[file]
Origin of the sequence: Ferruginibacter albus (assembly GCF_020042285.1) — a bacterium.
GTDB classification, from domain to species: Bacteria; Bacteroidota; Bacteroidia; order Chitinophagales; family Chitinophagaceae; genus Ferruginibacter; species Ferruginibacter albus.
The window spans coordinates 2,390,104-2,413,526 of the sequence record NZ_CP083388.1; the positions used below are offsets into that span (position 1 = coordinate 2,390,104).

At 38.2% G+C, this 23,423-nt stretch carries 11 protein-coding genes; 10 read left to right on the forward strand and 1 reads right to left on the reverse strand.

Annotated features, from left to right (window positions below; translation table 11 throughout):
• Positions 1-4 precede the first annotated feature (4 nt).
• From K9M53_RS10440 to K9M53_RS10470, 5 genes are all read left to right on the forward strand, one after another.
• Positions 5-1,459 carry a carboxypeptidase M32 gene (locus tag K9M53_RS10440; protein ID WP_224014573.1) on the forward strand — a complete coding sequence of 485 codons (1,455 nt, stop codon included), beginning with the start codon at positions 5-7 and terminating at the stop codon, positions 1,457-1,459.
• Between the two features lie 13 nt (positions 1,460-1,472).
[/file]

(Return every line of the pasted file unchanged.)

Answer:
Origin of the sequence: Ferruginibacter albus (assembly GCF_020042285.1) — a bacterium.
GTDB classification, from domain to species: Bacteria; Bacteroidota; Bacteroidia; order Chitinophagales; family Chitinophagaceae; genus Ferruginibacter; species Ferruginibacter albus.
The window spans coordinates 2,390,104-2,413,526 of the sequence record NZ_CP083388.1; the positions used below are offsets into that span (position 1 = coordinate 2,390,104).

At 38.2% G+C, this 23,423-nt stretch carries 11 protein-coding genes; 10 read left to right on the forward strand and 1 reads right to left on the reverse strand.

Annotated features, from left to right (window positions below; translation table 11 throughout):
• Positions 1-4 precede the first annotated feature (4 nt).
• From K9M53_RS10440 to K9M53_RS10470, 5 genes are all read left to right on the forward strand, one after another.
• Positions 5-1,459 carry a carboxypeptidase M32 gene (locus tag K9M53_RS10440; protein ID WP_224014573.1) on the forward strand — a complete coding sequence of 485 codons (1,455 nt, stop codon included), beginning with the start codon at positions 5-7 and terminating at the stop codon, positions 1,457-1,459.
• Between the two features lie 13 nt (positions 1,460-1,472).